Johnny is a figure of power in this wood, he pulls the youth of Flintock to his call and also has enthralled Ginger – old enough to know better as a lieutenant – though one who seems perpetually to be let down and who will eventually have to be pushed away before Johnny’s final destructive clash with the world. In his Wood, outside power does not exist, but throughout the play the reminders of the council and the waiting forces of the police are a threat which never lifts despite his braggadocio.
The play is set on 23rd April, St George’s Day and Shakespeare’s Birth/Death day and both readings are clearly relevant in an England which can turn a “rural display” into slaughter in the car park or couple floats representing the myth of St George with others reflecting the invented fantasy world of Lord of the Rings or the rush for meaningless celebrity embodied in the X factor.
In the wood, none of this exists. It is all discussed and shown for the tawdry money making operation that it is: Wesley, when discussing his role of the “Barley Sword Bearer” is embarrassed by Johnny (“something is deeply wrong”) and hides behind the excuse that this is a “Swindon level decision”, thus evoking a larger urban authority than the parish council. In the face of such power, it is suggested, we are helpless.

But Johnny belongs to a different world. He has taken over this corner of Wiltshire and squatted in the wood for 27 years. Even his piss seems to be a marking of territory like that of some great feral beast and some form of libation to the Gods of the past (it is greeted by a choir singing off stage). His world is inhabited by losers and dropouts and by those for whom the urban world does not offer enough. He works as a force of nature and has clearly worked his way through many of the bedrooms of the town and is clearly selling drugs and alcohol to the underage children who sit on his doorstep. In a curious way he is also protecting them: the mysterious Phaedra is evidently safer with him (whatever that means) than with her predatory step-father and the others are given a chance to experiment and taste life in a relatively controlled environment. It is not Johnny who has caused Tanya Cawley to drink, but he has provided the means. He and Wesley reminisce in Act 1 saying “Of course they’re bloody drinking” when reminded of the age of the children and recalling the days when a less puritanical attitude ruled the country and the Flintock fair of 1969 was a scene of sexual license and debauchery. The suggestion is that the Puritanical outlook of the modern world has resulted in kids “sit[ting] in bus shelters, freezing their bollocks off” or being barred form Wesley’s pub or visiting Johnny as a place of safety. Nature, says Johnny, will always have its way even when outsiders try to impose a new order upon it.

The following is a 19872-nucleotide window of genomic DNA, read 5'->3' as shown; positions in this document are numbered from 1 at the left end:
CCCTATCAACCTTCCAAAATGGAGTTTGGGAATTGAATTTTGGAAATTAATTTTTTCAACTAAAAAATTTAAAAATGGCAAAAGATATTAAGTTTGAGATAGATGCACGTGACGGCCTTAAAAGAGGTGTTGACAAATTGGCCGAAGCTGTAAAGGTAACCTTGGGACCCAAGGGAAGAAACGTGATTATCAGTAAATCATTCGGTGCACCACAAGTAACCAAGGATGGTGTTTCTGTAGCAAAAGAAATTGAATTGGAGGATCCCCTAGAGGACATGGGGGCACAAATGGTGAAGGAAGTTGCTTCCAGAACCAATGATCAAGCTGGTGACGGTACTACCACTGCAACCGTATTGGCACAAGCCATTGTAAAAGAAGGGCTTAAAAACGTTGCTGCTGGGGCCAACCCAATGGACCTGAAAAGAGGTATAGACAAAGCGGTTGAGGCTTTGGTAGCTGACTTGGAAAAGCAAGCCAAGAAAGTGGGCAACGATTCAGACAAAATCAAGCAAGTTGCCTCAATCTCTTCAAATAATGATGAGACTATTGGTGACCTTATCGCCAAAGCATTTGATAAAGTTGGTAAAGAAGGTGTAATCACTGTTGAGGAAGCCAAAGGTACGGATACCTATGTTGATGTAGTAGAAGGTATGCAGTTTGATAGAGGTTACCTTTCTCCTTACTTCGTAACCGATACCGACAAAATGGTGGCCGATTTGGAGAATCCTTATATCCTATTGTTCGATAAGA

Rooster’s Wood is to be bulldozed to make way for homes. Many have been built recently and the incomers are complaining about Johnny (despite or because of his effectiveness as a handy man). In the 21st century so many villages within 100 miles of London have become dormitory villages for commuters the soul of the rural life is being destroyed. The reality is that village shops close, pubs lack regulars, petrol prices make it hard for the villagers to travel around and employment is almost non-existent in many cases. In the wood, time has not moved on and Johnny is still ruler of misrule over a group of outsiders whose village is being taken over by puritanical forces who wish there to be nothing to represent nature to the natural in their new environment. The “green and pleasant land” is both less green and considerably lass pleasant in this new version.

“What the fuck do you think an English Forest is for?”

In Act 3 Johnny poses this question to Fawcett and Parsons. His time is running out and he has heard the litany of names who have signed the petition to be rid of him. He has had to stop Fawcett from reading the list. His only defense is the one cited earlier that the forest is a place of refuge and that many are safer here than at home. He cries “Bang your gavels. Bring your warrants. You can’t make the wind blow”. The suggestion is both that the law is transitory in the face of nature and also that perhaps he can do this. Indeed the end of the play with its majestic chant and curse over the giant’s drum certainly suggests forces of a higher level than Kennet and Avon Council being summoned into battle. Johnny might be delusional, but there is a clear suggestion that we should not meddle with forces we do not understand. The forest allows Johnny to be such a force. He is the product of a spectacularly mythological insemination and carries hugely rare blood (or so he says). Throughout the play the forest has been a place where fantastical stories can told as though they are truths and where a man can live who has already died twice as a result of his Dare Devil riding. Might it not survive this latest setback?